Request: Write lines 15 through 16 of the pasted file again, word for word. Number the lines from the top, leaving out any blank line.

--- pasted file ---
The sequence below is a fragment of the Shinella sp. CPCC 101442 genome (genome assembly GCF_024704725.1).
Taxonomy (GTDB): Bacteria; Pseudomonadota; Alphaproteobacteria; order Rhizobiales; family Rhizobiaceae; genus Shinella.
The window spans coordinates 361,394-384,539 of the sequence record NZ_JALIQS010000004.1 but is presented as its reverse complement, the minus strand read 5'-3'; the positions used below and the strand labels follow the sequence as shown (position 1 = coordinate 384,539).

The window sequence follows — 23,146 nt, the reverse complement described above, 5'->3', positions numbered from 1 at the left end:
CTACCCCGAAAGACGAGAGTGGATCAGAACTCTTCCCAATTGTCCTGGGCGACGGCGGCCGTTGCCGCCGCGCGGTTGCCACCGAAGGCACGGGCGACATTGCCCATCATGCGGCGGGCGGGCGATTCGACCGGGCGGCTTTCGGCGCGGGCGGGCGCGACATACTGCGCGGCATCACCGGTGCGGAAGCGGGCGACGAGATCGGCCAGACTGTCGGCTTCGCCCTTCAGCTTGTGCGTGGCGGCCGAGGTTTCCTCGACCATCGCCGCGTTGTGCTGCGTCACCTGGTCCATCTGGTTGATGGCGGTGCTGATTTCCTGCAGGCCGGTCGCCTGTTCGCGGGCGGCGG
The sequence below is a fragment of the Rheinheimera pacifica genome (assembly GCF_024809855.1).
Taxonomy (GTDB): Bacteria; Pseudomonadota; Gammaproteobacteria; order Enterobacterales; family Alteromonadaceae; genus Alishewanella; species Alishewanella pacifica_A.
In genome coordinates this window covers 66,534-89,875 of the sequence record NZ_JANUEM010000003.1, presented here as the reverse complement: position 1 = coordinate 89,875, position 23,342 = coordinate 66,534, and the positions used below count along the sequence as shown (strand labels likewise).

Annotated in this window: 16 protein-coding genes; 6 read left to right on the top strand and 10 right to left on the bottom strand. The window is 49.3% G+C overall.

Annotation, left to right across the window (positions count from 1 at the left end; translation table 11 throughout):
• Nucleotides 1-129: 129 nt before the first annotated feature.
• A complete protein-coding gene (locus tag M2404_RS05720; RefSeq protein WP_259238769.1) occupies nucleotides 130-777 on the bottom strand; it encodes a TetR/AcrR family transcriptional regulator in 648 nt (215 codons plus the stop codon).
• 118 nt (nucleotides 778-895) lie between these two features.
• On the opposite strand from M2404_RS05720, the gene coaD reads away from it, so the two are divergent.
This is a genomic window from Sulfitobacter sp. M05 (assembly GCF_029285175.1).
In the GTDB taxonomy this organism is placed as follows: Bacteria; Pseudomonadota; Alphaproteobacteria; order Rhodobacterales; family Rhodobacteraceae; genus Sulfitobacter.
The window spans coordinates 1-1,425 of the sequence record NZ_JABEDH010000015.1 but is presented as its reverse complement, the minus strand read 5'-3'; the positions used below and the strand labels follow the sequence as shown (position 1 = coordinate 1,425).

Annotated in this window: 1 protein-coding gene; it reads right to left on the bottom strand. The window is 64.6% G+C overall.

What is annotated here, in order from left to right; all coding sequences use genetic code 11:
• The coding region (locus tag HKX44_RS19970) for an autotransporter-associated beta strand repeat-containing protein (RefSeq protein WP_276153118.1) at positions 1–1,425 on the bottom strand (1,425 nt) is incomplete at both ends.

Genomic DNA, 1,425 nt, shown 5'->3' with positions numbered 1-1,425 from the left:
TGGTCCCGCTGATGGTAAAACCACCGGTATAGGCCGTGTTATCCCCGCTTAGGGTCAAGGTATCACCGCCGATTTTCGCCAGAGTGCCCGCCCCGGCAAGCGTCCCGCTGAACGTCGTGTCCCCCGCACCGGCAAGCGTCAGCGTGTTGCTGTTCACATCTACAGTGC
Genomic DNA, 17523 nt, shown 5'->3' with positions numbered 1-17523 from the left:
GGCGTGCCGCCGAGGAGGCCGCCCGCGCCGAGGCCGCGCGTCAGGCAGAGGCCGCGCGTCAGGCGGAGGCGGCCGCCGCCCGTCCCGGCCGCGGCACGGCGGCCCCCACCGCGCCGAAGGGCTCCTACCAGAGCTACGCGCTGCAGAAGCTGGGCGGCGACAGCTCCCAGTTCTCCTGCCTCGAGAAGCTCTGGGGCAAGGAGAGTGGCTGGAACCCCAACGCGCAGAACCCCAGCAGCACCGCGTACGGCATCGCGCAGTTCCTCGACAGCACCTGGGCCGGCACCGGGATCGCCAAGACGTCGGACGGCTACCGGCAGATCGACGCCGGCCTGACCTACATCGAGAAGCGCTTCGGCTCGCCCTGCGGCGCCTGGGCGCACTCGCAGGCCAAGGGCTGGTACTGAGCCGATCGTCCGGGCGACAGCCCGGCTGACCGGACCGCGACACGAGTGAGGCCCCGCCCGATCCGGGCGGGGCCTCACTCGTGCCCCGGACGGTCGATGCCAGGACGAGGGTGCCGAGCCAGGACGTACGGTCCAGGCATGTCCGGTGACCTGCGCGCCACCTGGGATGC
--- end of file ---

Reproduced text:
This is a genomic window from Sulfitobacter sp. M05 (assembly GCF_029285175.1).
In the GTDB taxonomy this organism is placed as follows: Bacteria; Pseudomonadota; Alphaproteobacteria; order Rhodobacterales; family Rhodobacteraceae; genus Sulfitobacter.